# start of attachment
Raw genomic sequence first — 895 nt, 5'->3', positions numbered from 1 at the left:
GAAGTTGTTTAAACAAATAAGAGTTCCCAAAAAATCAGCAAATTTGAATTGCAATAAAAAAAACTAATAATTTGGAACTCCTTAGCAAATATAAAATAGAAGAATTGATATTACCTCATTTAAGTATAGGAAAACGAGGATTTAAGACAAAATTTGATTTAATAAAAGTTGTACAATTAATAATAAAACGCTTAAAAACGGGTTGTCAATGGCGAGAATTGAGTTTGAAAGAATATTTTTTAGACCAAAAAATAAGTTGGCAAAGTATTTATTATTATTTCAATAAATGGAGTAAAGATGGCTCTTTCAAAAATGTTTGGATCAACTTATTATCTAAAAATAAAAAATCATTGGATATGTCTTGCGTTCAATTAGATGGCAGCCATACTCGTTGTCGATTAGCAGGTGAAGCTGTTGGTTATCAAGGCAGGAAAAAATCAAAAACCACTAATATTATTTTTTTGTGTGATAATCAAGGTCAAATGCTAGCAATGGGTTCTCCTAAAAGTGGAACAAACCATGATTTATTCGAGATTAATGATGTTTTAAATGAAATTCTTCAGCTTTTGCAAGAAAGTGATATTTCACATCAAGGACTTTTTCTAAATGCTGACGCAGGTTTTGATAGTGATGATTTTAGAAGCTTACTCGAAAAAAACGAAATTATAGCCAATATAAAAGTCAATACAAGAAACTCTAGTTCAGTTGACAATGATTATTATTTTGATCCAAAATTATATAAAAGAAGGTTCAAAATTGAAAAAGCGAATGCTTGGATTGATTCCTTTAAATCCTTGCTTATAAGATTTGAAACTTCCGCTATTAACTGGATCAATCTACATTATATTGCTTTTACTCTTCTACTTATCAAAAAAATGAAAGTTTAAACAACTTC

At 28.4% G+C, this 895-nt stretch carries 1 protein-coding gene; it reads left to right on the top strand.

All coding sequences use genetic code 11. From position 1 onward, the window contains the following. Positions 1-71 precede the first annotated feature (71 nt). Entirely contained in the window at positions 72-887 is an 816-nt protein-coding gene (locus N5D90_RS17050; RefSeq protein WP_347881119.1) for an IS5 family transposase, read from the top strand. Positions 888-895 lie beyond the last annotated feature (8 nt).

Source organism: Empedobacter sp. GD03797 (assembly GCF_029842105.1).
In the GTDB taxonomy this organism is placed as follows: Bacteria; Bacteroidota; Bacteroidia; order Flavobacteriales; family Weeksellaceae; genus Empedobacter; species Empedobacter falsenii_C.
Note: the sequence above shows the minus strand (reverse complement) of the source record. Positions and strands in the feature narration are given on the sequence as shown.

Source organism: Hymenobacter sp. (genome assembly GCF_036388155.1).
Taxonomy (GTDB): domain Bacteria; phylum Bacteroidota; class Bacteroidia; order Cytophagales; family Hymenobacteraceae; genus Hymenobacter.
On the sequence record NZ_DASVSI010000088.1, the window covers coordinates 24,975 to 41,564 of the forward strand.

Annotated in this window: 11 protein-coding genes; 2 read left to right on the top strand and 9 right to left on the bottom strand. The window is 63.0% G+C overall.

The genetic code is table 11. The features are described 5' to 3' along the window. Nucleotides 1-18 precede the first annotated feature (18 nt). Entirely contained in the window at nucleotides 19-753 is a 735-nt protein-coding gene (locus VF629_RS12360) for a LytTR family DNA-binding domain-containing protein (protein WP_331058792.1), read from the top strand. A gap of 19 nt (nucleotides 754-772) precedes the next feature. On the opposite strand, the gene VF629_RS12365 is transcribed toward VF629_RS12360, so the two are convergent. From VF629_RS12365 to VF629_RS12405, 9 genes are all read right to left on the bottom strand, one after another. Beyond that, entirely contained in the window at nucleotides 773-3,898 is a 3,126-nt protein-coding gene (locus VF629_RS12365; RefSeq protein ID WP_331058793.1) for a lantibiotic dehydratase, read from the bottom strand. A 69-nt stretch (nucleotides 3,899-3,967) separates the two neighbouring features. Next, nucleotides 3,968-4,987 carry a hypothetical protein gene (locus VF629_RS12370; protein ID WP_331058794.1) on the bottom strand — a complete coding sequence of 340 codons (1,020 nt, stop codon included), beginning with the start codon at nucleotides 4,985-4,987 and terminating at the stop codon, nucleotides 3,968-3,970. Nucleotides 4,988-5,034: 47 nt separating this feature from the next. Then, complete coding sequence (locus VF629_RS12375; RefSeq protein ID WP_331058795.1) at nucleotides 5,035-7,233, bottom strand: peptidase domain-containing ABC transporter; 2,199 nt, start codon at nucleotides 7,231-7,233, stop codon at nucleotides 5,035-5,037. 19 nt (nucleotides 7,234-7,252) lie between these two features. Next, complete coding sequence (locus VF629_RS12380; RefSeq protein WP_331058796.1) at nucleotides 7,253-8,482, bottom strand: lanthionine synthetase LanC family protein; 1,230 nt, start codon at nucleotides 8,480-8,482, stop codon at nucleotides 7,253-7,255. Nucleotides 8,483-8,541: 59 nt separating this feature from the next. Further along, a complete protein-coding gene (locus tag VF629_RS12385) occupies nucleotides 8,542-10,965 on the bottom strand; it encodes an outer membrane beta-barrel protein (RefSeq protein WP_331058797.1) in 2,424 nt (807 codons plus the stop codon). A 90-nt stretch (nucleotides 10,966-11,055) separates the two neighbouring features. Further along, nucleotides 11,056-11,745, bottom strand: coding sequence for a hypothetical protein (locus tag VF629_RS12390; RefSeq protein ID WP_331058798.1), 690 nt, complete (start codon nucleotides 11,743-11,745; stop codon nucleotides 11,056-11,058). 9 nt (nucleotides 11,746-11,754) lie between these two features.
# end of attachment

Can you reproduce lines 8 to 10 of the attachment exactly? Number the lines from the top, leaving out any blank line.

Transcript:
Source organism: Hymenobacter sp. (genome assembly GCF_036388155.1).
Taxonomy (GTDB): domain Bacteria; phylum Bacteroidota; class Bacteroidia; order Cytophagales; family Hymenobacteraceae; genus Hymenobacter.
On the sequence record NZ_DASVSI010000088.1, the window covers coordinates 24,975 to 41,564 of the forward strand.